Unless you've been living on planet Mars for the past couple of weeks, you are unlikely to have missed yesterday's wedding of the heir to the heir to the British throne. The occasion has sparked some lively debate on the monarchy's future and I was surprised at the disappointing quality of The Economist's column on the topic.
I remember an excellent article they wrote a good 15 years ago called "An idea whose time has passed" which made cogently the case against the monarchy. Last week's column, on the other hand, is one of the worst I’ve read in The Economist in a long time. Although I don’t disagree with its main tenet, abolishing the monarchy, the arguments used are so convoluted that Bagehot does a disservice to the republican cause. With people attacking the monarchy this way, the House of Hanover (a.k.a Windsors) is safe for another three centuries. In theory I would always prefer a republic to a monarchy for the simple reason that why should the highest post in the land, that of head of state, be reserved to a single family? In a truly democratic and egalitarian society anybody should be allowed to reach that exalted position.
All the talk about modernizing the monarchy is simply absurd: how can you "modernize" an institution created in and for the Middle Ages? Its idea has just passed its time. The only way to "modernize" the monarchy is surely to abolish it.
Now, to the real world. Monarchies fall only in periods of crisis: war, revolutions and other political/social upheavals. There is no case of a peacetime “pensioning off” of the royals since, at least in European monarchies which are democratic societies, people realize that the royal family does little harm and therefore why fix what ain't broke? Instead of bothering about who should be on the throne (with limited political power) or even whether there should be a throne in the first place, people realize that there are a lot of other more serious issues to deal with: unemployment, global warming, reforming bankers –now here’s a group of people who should head straight to the guillotine and yet our so-called democracies dare not touch them; maybe they are the true royals, our undisputed masters. And when a democracy does go to the polls to decide whether to keep the monarchy, in the only recent case (Australia), they voted to keep it (regardless of the fact that the monarch lives thousands of miles away and is now too old to visit them.) And for good reason. Look at the French model which isn’t one: the French president is for all intents and purposes an elected monarch who wields enormous power (proportionately even more than the US president) and yet we can’t say that the French are better off with him (we have yet to have a “her.”)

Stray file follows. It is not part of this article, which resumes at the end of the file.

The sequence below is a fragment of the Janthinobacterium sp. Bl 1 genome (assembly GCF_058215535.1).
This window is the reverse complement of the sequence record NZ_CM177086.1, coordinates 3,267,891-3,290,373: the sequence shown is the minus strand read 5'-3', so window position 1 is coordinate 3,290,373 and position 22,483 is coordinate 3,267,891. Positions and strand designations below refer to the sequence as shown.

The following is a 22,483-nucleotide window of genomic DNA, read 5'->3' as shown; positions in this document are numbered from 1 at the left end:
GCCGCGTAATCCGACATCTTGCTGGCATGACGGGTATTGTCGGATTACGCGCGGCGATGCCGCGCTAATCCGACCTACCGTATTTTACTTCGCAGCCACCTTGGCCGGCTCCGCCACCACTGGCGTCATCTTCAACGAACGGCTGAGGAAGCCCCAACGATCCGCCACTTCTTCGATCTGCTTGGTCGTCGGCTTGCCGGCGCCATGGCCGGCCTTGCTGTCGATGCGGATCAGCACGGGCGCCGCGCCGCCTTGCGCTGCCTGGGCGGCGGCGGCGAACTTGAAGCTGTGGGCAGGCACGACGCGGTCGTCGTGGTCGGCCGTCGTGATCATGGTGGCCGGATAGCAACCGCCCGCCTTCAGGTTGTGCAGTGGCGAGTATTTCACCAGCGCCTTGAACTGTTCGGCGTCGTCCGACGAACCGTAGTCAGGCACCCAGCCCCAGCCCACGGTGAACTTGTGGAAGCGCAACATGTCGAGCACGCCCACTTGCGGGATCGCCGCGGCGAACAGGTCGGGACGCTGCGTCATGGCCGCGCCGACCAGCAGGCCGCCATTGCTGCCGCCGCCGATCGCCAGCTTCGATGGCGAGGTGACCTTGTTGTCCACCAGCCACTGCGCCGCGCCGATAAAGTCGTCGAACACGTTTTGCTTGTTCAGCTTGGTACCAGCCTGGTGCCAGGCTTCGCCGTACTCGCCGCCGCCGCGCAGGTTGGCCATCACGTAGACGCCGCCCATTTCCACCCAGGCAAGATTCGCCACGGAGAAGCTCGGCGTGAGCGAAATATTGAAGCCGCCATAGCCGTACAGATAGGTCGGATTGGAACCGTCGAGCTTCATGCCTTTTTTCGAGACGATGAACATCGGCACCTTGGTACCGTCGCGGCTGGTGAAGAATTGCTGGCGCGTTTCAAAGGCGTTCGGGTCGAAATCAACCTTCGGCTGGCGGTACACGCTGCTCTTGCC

And why should the alternative to the current monarchical system be a republic only? One can be creative and use an intermediate system which would be more in consonance with the country’s political and institutional history. For instance, why not make the queen or king an elected position? The much-beloved (by the British and tourists) pageantry, coronation and titles will still be maintained but any British citizen could aspire to the position which they will hold for life (just like judges and some other officials in many republican democracies.) This life term wouldn’t be a democratic issue since the monarch would not hold executive power, the Prime Minister would continue with his functions.
Actually, if it sounds like a novel idea, historically it isn’t. As recently as the 18th century, Poland chose its kings this way. Polish kings came to the throne not through inheritance but because they had been selected by the Diet (Polish parliament.) Actually, the Poles didn’t even show too nationalistic a streak as they would cast the net wider and along with representatives from prominent Polish families include European candidates. Thus in the 16th century Henry of Valois, brother to the King of France, was elected king of what for most people then was faraway Poland. Now that would be a great way for Britain to enhance its European credentials. And who knows? A couple of centuries from now latter-day Britons may well wonder how retarded it was to reserve the crown to a single family.